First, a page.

Posts Tagged ‘Pi Day’

Happy Pi Day!

March 14, 2009

magnum_pi_cast

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Things that equal Pi

March 13, 2009

piSo you want to make a pie for Pi Day, but you don’t want to decorate it with the traditional symbol \pi.  What other expressions could you use that are equivalent?

You could go with the elegant:  a picture of a circle and the ratio of the circumfirence to the diameter

\frac{C}{d}

In a similar vein, you could move up a dimension to area

\frac{A}{r^2}

or volume \left(\frac{3V}{4r^3}\right), although in this case you’d have to draw a sphere and I can tell you right now that I’d lose points for clarity.

If geometry isn’t your thing, you could decorate your confection with an infinite sum, perhaps the Madhava-Gregory-Leibniz series (discovered by Madhava of Sangamagram, India about 600 years ago, and then rediscovered by James Gregory of Scotland and Gottfried Wilhelm Leibniz of Germany 200 years later)

\frac{4}{1}-\frac{4}{3}+\frac{4}{5}-\frac{4}{7}+\cdots

or the slightly more complicated

\sqrt{\frac{6}{1}+\frac{6}{4}+\frac{6}{9}+\frac{6}{16}+\cdots}

found by Leonard Euler of Switzerland in 1735.  Or even the Bailey-Borwein-Plouffe formula (which is, face it, kind of fun to say) that was discovered only 14 years ago(!) by Simon Plouffe of Quebec, Canada:

\displaystyle\sum_{k=0}^{\infty}\frac{1}{16^k}\left(\frac{4}{8k+1}-\frac{2}{8k+4}-\frac{1}{8k+5}-\frac{1}{8k+6}\right)

Incidentally, Simon Plouffe and Neil Sloane are the authors of the Encyclopedia of Integer Sequences, which gave rise to the online version.

But back to \pi.  Do you prefer products?  Then maybe you’d want to turn to Wallis’s product, discovered by John Wallis of England in 1655:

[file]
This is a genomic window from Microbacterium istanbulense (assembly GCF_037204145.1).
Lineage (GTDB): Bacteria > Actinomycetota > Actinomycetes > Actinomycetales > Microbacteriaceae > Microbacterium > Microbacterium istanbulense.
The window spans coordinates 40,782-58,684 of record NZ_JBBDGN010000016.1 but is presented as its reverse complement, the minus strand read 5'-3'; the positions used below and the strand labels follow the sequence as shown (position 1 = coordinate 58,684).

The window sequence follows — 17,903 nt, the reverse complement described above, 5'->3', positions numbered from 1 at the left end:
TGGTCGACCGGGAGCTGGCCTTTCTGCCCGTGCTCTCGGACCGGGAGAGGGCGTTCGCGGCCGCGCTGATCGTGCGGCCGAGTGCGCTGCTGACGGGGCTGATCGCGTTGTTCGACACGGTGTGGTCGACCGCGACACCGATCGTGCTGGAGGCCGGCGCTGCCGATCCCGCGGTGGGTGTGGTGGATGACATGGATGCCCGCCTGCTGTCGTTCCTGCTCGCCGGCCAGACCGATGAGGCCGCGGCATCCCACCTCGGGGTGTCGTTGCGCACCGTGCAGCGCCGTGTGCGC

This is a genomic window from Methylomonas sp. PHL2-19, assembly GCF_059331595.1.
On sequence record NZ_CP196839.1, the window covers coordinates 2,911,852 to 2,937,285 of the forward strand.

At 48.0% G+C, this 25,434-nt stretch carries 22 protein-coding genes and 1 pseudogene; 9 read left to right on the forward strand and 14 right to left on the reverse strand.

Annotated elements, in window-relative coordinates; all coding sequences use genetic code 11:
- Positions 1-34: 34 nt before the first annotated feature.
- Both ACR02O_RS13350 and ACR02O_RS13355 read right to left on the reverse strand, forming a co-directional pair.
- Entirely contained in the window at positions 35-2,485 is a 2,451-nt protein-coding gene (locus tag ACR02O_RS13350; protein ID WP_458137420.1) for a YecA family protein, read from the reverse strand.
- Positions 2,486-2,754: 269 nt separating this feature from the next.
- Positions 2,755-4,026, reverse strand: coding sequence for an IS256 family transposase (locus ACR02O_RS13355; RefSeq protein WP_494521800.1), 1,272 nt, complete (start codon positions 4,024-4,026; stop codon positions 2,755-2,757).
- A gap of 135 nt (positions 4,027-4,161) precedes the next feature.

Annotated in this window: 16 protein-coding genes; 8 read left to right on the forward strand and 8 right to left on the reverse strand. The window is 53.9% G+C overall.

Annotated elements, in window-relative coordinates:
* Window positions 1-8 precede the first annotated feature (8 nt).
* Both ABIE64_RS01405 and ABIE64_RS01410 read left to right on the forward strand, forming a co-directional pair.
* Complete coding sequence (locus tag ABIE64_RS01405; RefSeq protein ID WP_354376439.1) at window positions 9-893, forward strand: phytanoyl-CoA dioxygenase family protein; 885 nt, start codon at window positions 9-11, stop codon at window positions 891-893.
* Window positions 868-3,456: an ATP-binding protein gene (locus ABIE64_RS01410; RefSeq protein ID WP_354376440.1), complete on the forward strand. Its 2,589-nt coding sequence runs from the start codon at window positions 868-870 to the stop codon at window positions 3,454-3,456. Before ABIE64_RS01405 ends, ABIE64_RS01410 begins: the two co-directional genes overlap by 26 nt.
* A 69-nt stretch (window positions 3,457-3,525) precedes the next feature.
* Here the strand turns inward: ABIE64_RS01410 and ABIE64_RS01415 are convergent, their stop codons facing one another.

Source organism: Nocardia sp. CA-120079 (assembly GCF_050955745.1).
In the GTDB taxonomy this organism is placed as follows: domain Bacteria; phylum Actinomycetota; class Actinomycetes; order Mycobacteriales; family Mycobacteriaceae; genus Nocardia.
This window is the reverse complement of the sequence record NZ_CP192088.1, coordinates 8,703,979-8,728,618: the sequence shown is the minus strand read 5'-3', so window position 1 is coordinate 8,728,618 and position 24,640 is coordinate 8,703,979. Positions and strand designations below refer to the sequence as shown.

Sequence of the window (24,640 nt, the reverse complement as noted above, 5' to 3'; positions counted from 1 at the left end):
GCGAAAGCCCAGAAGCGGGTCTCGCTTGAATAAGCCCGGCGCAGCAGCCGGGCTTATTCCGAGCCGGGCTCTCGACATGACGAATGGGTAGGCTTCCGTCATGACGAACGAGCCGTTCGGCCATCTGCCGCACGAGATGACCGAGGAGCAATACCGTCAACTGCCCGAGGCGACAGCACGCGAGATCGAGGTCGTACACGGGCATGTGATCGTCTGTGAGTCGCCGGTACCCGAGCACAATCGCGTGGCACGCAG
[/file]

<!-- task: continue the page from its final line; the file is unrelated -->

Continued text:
2\cdot\left(\frac{2}{1}\cdot\frac{2}{3}\cdot\frac{4}{3}\cdot\frac{4}{5}\cdot\frac{6}{5}\cdot\frac{6}{7}\cdot\frac{8}{7}\cdot\frac{8}{9}\cdot\cdots\right)

We’ll end on a more radical note:  the Viète formula, which was named after François Viète of France, but actually found by Euler.

2\cdot\frac{2}{\sqrt{2}}\cdot\frac{2}{\sqrt{2+\sqrt{2}}}\cdot\frac{2}{\sqrt{2+\sqrt{2+\sqrt{2}}}}\cdot\cdots

Pi Day Sudoku 2009

March 9, 2009

Remember Pi Day Sudoku 2008?  Well the folk at Brainfreeze Puzzles have done it again!  Here’s their 2009 challenge:

brainfreeze_piday2009

Each row, column, and region contains the digits 1-9 exactly once plus three π symbols.  There’s a printable .pdf file here.

As a bonus, if you send a correct solution in to Brainfreeze puzzles in the next couple months, you’re eligible for a drawing for their book on Color Sudoku!  More details are on their website.

Happy Pi Day Week!

Edited 10/31 to add that the solution hasn’t been posted on the Brainfreeze site yet, but since it’s well past the contest deadline we approved a comment that has the solution (below).

Happy Pi Day!

March 14, 2008

From Dinosaur Comics last year. (Click for a legible version.)

dino-pi.png